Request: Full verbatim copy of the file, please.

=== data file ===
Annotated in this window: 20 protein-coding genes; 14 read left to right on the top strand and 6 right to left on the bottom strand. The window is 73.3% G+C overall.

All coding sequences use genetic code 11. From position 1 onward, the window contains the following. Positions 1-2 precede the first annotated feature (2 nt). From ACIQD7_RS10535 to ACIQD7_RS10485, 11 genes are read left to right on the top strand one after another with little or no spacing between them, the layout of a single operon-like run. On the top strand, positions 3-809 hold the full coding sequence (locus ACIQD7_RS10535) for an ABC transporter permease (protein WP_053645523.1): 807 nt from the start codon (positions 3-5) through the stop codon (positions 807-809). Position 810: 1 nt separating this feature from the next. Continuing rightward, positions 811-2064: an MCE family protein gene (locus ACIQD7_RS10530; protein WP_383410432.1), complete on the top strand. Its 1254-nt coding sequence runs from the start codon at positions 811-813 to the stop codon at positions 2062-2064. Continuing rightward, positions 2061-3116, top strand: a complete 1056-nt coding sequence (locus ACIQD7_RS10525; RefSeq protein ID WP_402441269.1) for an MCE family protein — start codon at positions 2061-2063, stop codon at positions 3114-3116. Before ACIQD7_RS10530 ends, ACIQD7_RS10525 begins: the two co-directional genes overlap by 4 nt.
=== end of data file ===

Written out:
Annotated in this window: 20 protein-coding genes; 14 read left to right on the top strand and 6 right to left on the bottom strand. The window is 73.3% G+C overall.

All coding sequences use genetic code 11. From position 1 onward, the window contains the following. Positions 1-2 precede the first annotated feature (2 nt). From ACIQD7_RS10535 to ACIQD7_RS10485, 11 genes are read left to right on the top strand one after another with little or no spacing between them, the layout of a single operon-like run. On the top strand, positions 3-809 hold the full coding sequence (locus ACIQD7_RS10535) for an ABC transporter permease (protein WP_053645523.1): 807 nt from the start codon (positions 3-5) through the stop codon (positions 807-809). Position 810: 1 nt separating this feature from the next. Continuing rightward, positions 811-2064: an MCE family protein gene (locus ACIQD7_RS10530; protein WP_383410432.1), complete on the top strand. Its 1254-nt coding sequence runs from the start codon at positions 811-813 to the stop codon at positions 2062-2064. Continuing rightward, positions 2061-3116, top strand: a complete 1056-nt coding sequence (locus ACIQD7_RS10525; RefSeq protein ID WP_402441269.1) for an MCE family protein — start codon at positions 2061-2063, stop codon at positions 3114-3116. Before ACIQD7_RS10530 ends, ACIQD7_RS10525 begins: the two co-directional genes overlap by 4 nt.